High School for Gays Opens in Greenwich Village

From Times Wire Services

A city high school for homosexual students--the first such public school in the United States--has opened in Manhattan with 20 students, and its operators expect enrollment to triple next fall.

The school, which opened quietly in April in a Greenwich Village church, is named the Harvey Milk School, for the gay activist and San Francisco city supervisor who was shot to death in 1978.

Steve Ashkinazy, the school’s organizer, shepherded the students past reporters trying to interview them today and put his hand over camera lenses.

The school’s existence became known generally today when the New York Times reported on it.


Ashkinazy said he believes that 10% of the city’s high school population is homosexual, but “most blend in because they keep it a secret,” although a few high schools have homosexual clubs.

The Milk school is not a regular facility of the New York City public school system but is operated and financed by the city Board of Education in conjunction with the Institute for the Protection of Lesbian and Gay Youth.

The 20 students enrolled include 14 boys and six girls ranging in age from 14 to 19.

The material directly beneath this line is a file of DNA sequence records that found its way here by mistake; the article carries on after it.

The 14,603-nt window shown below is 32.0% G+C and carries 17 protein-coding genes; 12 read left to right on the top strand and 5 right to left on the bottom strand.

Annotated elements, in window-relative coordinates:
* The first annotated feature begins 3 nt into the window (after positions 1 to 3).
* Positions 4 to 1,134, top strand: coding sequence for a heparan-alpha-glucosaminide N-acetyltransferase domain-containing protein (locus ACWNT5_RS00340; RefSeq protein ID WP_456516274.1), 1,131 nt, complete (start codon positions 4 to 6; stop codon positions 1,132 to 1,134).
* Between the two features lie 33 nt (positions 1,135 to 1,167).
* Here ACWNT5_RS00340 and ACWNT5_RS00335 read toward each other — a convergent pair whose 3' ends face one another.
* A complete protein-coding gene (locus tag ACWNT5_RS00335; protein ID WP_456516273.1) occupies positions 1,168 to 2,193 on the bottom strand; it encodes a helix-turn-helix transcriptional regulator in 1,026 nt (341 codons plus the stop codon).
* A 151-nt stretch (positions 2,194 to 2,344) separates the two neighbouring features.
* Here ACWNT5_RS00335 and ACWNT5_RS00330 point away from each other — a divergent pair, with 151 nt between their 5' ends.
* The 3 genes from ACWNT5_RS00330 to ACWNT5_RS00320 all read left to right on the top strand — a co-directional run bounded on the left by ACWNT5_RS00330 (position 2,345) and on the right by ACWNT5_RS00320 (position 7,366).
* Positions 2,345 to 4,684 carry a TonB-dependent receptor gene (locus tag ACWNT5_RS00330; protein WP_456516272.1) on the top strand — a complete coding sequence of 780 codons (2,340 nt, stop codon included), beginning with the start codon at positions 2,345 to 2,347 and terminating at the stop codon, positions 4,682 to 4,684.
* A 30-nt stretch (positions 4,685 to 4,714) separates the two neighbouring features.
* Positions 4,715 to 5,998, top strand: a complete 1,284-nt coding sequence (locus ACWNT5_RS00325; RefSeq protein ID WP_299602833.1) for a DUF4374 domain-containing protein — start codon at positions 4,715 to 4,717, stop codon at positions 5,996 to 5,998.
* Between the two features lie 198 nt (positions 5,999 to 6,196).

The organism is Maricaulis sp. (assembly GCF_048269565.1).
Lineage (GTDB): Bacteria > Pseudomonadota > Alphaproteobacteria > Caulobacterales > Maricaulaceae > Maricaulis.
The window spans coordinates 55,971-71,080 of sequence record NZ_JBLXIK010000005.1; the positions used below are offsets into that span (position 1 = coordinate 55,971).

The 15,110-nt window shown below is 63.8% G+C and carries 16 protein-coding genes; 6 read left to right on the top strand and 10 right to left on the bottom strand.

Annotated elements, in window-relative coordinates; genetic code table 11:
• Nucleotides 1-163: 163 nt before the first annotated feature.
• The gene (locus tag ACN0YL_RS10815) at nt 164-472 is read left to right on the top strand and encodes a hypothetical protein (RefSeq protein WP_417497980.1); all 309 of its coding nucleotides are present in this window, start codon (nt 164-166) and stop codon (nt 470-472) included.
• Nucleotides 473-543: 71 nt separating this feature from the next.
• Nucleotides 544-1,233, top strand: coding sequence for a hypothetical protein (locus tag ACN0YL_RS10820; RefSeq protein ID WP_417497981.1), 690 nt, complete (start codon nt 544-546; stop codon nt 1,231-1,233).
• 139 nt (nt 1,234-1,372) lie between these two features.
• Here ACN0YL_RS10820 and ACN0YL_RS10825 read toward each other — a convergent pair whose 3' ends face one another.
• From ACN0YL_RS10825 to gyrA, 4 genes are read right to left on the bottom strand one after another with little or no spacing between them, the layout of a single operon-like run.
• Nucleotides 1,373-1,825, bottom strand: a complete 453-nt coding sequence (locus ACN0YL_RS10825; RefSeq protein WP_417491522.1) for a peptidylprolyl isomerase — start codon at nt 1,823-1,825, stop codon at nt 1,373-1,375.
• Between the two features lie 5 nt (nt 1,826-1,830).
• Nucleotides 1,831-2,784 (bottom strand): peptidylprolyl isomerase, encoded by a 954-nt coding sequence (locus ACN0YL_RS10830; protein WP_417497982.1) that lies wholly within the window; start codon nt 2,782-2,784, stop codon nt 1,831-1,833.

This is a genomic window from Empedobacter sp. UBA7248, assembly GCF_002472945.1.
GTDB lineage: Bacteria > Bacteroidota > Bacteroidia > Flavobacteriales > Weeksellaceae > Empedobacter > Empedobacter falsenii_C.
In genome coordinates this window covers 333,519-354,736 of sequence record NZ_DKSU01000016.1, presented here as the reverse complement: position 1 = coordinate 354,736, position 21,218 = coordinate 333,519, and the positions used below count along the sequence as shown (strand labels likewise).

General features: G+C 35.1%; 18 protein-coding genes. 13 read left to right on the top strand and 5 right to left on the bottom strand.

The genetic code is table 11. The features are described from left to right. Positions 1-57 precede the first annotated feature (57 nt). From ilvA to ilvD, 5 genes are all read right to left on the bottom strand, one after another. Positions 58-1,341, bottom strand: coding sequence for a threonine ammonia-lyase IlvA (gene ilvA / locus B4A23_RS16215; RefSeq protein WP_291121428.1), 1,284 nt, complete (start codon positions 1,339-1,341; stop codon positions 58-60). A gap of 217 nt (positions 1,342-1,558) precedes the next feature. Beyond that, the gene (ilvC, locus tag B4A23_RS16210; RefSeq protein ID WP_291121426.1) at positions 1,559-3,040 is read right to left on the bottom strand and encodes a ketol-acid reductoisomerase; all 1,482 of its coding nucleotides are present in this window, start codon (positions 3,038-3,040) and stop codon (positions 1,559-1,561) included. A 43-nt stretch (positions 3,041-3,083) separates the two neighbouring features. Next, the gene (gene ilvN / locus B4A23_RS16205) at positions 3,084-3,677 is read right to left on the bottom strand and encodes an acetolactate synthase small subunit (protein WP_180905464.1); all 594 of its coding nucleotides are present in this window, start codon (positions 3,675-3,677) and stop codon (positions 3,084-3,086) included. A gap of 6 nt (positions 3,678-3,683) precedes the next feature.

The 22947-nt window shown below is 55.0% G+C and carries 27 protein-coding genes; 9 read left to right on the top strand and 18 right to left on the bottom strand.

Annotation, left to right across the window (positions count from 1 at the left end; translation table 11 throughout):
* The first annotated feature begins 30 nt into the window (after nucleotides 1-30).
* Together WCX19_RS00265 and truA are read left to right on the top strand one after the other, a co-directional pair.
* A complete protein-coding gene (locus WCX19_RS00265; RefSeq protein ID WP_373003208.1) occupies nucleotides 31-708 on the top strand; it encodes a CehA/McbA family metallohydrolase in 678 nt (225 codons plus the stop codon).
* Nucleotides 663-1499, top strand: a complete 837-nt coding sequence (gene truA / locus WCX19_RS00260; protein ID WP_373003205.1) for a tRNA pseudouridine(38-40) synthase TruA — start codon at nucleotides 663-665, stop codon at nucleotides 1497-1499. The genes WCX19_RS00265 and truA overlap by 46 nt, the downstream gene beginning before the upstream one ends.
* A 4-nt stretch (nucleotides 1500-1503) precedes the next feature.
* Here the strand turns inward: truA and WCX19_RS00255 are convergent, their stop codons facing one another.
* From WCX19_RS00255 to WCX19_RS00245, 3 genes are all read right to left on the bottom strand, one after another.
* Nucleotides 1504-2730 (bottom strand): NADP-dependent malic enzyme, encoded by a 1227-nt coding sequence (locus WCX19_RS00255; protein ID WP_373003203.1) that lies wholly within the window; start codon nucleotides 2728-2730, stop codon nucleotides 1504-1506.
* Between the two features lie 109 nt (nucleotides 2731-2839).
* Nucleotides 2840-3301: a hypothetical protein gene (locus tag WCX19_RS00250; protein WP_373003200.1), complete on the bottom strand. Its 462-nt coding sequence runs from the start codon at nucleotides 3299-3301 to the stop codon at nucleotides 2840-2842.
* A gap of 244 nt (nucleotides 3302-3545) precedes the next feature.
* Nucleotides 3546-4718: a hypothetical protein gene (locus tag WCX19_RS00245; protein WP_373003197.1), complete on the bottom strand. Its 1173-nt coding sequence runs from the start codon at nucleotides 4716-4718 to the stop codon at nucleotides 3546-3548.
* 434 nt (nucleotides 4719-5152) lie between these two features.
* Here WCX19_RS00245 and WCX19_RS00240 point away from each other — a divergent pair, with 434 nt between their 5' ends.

“For the most part, the males are overtly effeminate, some are transvestites, and the girls are all tough,” said Fred Goldhaber, the school’s only teacher and a self-described homosexual. “All of them would be targets for abuse in regular schools.”


Ashkinazy said all of the youths described themselves as homosexuals who have had difficulty “fitting in at conventional high schools.”

The school’s backers hope to expand the student body and staff and move the school to a larger space with better facilities by fall.

“A lot of kids are waiting to get in,” said Goldhaber, who teaches all five subjects in the school’s curriculum.

Ashkinazy said the idea for the school arose from the number of gay or lesbian students who were dropping out of school because of threats or adjustment problems.


He said the Milk school was offering a second chance to teen-agers “who have not set foot in a classroom because they were being beaten up, harassed and it was actually dangerous for them to go to school.”